The most important implication of the Iran deal, according to Israel, was that it condoned, as Harvard researcher Daniel Sobelman put it, Irans drive to obtain recognition as a legitimate regional power to be reckoned with. Moreover, rather than downgrading Iran, the deal upgraded it to a de-facto threshold nuclear power, according to Netanyahus former defense minister, Ehud Barak. With the nuclear issue resolved, the U.S. would lose interest in countering Irans destabilizing activities in the region, leaving Israel and the Arabs to manage their rivalry with Iran on their own. Israels singular focus on keeping Iran isolated and constrained also caused tensions with the United States over the struggle against ISIS. To Israel, ISIS was a distraction. ISIL is a five-year problem, Steinitz, the Israeli minister, said, while the struggle against Iran would continue for another generation. Israeli Defense Minister Moshe Yaalon publicly rejected that ISIS constituted a threat to Israel, and stated that he preferred ISIS to Iran. The head of a well-connected Israeli think tank even went so far as to write that destroying ISIS would be a strategic mistake because the group can be a useful tool in undermining Tehrans ambitious plan for domination of the Middle East. The argument underscored the depth of the divergence of interest and perspective between the U.S. and Israel.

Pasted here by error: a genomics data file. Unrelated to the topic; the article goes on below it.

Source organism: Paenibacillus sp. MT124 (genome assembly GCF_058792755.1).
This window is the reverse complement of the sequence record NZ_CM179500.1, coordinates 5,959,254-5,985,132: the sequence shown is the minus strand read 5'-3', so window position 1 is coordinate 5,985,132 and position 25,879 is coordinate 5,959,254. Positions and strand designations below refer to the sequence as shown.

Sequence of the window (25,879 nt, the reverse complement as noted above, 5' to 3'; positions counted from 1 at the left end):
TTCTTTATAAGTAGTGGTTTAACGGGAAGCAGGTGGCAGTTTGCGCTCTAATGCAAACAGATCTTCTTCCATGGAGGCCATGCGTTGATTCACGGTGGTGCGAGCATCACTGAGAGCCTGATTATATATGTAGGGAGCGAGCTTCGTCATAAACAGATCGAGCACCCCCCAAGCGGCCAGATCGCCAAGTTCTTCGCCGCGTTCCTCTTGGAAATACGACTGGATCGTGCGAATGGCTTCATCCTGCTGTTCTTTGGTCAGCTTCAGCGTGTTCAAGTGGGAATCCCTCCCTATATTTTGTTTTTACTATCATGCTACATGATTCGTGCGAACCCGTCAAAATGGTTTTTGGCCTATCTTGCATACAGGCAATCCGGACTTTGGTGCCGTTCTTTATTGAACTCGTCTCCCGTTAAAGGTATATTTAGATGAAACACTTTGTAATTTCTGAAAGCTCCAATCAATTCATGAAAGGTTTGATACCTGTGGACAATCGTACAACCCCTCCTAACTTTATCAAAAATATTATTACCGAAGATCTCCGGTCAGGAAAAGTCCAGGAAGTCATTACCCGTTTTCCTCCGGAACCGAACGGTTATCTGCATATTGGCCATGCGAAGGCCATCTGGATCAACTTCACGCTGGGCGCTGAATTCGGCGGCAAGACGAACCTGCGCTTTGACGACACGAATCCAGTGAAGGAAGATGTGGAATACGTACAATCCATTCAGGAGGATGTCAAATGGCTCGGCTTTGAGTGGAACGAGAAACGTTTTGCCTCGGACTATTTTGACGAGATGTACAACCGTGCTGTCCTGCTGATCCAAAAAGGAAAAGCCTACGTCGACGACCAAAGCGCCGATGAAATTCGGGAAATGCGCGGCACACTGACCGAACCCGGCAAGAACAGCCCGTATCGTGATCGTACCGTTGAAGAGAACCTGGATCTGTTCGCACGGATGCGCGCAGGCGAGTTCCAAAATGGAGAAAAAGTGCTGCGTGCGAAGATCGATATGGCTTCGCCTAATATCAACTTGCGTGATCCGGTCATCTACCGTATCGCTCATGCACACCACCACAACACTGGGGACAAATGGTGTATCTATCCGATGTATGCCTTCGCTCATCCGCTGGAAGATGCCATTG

While some have suggested that the nuclear deal caused a rift in U.S.-Israeli relations, in reality the geopolitical interests of the two nations had already been diverging for some time. Rather than causing this rift, the deal reflected a preexisting, growing gap between them. Theres no doubt that theres a divergence of interest between the United States and Israel, a senior administration official told me, asking for anonymity. Differences over the Israeli-Palestinian peace process, the Arab Spring, including Iran in the regional order, and the U.S.s military footprint in the Middle East were all coming to a head. While Israel wanted the U.S. to retain a strong military presence in the region, Americas global responsibilities prevented the Middle East from occupying such a large share of its resources. While the U.S. continues to have an interest in keeping Israel safe and democratic, it is concerned that the biggest threats to Israeli democracy come from inside the country itself specifically, its ongoing occupation of Palestinian territory. Even senior members of the Israeli security establishment agree that the real existential threat to Israel comes from the inside, and not from Iran. There is no outside existential threat to Israel, the only real existential threat is the internal division, former Mossad chief Tamir Pardo said. Internal division can lead us to civil war we are already on a path towards that.